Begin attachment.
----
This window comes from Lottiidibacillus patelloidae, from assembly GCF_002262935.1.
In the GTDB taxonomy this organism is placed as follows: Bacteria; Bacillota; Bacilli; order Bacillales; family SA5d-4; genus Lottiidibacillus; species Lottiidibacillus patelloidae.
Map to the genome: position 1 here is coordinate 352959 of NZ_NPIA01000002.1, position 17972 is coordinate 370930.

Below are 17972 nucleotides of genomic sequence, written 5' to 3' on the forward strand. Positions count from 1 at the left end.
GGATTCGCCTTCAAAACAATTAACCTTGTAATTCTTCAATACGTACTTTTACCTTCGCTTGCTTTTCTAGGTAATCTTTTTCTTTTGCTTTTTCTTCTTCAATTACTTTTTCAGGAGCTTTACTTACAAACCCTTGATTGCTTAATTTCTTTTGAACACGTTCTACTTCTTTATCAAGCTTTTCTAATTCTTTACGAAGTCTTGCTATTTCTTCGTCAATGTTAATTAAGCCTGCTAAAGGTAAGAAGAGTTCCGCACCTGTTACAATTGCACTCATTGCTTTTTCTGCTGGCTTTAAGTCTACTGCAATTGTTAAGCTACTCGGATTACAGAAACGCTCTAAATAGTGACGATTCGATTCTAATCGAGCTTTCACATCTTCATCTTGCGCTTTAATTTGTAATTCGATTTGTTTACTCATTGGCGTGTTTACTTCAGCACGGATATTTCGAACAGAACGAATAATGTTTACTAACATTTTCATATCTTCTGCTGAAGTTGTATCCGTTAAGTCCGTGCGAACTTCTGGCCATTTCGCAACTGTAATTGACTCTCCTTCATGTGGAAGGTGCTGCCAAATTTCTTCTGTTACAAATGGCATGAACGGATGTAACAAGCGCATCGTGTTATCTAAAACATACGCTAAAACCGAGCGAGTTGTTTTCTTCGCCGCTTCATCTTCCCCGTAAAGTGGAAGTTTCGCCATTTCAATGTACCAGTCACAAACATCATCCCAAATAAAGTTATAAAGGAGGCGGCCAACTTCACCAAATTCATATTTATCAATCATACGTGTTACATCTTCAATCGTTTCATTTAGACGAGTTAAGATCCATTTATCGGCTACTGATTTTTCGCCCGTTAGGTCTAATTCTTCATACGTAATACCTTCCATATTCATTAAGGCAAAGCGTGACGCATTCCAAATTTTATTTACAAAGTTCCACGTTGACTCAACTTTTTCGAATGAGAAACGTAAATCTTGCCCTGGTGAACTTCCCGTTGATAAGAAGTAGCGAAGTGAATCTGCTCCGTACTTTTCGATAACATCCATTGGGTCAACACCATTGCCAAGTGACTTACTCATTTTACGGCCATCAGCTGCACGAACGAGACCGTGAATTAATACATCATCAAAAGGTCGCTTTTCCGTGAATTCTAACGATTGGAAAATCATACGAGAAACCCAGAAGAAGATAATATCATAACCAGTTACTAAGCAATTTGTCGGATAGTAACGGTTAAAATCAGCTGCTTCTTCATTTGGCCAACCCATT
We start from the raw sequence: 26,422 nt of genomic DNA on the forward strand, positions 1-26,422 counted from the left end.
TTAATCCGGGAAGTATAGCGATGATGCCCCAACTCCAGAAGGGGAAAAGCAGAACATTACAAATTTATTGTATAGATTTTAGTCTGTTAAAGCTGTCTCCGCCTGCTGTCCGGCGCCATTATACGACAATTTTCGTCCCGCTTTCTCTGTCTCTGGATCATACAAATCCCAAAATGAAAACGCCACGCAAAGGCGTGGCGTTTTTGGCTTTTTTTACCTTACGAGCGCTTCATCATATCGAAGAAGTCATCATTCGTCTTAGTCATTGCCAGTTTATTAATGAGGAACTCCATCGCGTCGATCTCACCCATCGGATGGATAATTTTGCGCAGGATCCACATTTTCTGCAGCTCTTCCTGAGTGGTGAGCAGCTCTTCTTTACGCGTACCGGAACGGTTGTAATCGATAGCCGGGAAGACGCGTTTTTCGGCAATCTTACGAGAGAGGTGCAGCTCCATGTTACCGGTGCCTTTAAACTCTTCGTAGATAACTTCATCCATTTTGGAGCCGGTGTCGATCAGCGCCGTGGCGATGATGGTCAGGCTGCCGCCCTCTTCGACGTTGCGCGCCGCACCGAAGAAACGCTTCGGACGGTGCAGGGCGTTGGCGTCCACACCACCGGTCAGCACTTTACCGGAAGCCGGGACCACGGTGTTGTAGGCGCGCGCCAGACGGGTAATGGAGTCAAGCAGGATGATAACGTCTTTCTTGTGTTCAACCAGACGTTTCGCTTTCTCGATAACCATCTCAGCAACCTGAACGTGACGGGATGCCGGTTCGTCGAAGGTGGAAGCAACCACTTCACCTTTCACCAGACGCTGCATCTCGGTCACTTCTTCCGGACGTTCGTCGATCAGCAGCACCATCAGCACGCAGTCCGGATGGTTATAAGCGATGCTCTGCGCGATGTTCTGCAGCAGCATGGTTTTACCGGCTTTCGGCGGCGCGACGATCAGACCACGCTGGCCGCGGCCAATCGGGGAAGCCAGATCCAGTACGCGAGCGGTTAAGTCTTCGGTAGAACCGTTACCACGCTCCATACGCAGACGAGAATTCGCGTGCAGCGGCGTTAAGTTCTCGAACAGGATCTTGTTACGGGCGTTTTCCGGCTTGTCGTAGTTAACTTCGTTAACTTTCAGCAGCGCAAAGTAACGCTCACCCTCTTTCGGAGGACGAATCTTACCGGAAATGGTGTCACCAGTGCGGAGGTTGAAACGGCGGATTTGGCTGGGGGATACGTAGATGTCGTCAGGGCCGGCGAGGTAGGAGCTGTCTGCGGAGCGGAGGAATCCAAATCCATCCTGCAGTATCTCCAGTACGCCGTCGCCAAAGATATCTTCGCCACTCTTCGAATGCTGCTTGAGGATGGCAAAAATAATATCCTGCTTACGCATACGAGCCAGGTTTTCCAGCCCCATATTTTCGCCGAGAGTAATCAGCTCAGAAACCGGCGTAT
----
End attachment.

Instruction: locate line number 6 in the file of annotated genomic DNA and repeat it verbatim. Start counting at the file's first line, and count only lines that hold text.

We start from the raw sequence: 26,422 nt of genomic DNA on the forward strand, positions 1-26,422 counted from the left end.